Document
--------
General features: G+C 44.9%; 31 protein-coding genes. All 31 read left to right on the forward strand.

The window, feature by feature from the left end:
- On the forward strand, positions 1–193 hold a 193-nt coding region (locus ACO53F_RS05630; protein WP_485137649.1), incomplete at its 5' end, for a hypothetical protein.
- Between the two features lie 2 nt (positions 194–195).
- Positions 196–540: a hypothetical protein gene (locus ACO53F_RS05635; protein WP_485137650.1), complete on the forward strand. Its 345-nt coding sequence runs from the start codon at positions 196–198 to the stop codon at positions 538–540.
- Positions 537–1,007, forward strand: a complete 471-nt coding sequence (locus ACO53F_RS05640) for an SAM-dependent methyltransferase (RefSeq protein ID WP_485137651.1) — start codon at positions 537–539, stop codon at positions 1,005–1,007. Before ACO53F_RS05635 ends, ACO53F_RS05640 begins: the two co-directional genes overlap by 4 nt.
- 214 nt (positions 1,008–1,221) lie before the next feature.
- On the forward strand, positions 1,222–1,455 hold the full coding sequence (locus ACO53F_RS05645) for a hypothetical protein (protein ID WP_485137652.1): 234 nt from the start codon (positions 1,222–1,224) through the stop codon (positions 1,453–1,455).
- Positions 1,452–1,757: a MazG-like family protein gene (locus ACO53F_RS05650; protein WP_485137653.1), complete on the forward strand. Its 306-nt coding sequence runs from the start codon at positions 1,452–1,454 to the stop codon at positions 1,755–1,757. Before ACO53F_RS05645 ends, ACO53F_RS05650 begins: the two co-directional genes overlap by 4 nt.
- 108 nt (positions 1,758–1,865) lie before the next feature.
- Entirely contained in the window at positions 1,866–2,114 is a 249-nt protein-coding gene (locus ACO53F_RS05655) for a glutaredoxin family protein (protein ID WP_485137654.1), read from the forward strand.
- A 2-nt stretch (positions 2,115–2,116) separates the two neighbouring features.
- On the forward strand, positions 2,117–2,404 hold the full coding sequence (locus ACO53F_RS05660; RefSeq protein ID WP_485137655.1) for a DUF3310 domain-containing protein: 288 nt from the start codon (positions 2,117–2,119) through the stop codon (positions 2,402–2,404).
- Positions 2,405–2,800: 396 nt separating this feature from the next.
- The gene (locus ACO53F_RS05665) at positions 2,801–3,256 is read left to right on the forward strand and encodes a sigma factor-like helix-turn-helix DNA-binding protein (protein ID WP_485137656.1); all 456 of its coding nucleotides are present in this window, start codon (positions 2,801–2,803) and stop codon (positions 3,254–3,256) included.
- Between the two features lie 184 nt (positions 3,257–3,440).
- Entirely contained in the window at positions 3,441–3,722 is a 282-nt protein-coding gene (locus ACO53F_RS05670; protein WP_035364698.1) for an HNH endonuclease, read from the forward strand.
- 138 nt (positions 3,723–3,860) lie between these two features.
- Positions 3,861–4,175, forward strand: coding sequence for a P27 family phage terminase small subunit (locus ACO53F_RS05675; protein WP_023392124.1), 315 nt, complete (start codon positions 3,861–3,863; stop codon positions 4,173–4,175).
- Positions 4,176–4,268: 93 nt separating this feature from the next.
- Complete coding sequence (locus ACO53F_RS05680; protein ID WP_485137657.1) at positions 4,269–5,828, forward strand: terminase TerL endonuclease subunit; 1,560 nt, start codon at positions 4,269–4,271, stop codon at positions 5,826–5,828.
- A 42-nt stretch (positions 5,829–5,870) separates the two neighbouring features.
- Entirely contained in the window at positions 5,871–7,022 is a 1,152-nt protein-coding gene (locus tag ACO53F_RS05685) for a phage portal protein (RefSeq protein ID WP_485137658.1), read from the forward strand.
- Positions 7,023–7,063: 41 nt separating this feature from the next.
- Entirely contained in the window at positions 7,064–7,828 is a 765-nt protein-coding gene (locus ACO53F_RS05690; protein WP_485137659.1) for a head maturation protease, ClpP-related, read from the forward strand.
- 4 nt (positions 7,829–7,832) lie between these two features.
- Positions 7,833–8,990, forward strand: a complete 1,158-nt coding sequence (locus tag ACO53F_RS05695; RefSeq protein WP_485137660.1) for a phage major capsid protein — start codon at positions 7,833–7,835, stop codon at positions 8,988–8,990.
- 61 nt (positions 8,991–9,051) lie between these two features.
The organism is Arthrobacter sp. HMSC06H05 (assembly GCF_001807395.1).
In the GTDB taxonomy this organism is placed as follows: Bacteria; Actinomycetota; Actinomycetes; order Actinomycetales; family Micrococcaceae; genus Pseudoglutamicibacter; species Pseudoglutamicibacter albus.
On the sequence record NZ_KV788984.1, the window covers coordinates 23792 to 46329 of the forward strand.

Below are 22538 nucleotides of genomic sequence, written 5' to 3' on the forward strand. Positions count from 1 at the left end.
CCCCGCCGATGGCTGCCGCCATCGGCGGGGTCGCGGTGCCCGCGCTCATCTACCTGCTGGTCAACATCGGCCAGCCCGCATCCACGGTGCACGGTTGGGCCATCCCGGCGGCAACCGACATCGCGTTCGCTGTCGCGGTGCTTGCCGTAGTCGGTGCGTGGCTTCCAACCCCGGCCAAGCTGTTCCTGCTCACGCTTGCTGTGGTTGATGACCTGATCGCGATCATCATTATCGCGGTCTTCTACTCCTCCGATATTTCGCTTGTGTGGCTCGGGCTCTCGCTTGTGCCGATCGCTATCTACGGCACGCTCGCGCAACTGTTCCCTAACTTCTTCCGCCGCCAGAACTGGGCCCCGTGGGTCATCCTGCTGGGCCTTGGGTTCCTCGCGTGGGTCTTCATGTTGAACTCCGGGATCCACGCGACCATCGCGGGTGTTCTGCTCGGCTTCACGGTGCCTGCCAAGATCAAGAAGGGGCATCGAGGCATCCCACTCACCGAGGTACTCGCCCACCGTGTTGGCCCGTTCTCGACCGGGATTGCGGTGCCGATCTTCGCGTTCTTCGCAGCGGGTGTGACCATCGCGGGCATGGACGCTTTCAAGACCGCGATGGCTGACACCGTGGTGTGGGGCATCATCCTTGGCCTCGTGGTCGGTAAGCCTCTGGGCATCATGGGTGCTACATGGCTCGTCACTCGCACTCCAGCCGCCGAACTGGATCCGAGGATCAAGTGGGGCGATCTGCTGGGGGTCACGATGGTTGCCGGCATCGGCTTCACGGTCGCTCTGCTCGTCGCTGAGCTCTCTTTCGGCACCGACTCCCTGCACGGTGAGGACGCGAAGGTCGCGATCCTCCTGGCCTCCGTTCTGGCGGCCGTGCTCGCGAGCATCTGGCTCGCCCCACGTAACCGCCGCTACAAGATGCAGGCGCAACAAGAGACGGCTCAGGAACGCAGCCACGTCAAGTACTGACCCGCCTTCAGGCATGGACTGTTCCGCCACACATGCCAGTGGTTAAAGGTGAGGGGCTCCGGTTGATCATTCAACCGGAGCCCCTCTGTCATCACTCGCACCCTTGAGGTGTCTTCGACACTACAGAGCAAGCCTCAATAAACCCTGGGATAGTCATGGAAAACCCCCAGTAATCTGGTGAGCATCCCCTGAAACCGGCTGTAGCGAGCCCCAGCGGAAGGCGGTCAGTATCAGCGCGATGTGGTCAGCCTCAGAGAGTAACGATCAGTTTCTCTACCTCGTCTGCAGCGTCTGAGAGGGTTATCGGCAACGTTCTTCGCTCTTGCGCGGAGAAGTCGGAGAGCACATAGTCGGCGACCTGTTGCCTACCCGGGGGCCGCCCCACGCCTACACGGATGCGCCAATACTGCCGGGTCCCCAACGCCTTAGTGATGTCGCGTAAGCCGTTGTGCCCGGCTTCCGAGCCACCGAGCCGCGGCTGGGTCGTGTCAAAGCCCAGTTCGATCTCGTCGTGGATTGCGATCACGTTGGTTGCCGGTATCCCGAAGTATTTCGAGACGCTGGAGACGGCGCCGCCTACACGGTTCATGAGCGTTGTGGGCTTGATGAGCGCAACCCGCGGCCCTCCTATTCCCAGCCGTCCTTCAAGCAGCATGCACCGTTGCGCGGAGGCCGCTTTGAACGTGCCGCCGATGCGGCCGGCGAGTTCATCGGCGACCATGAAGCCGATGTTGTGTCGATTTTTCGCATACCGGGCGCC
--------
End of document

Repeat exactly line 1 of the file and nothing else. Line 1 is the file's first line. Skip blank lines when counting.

General features: G+C 44.9%; 31 protein-coding genes. All 31 read left to right on the forward strand.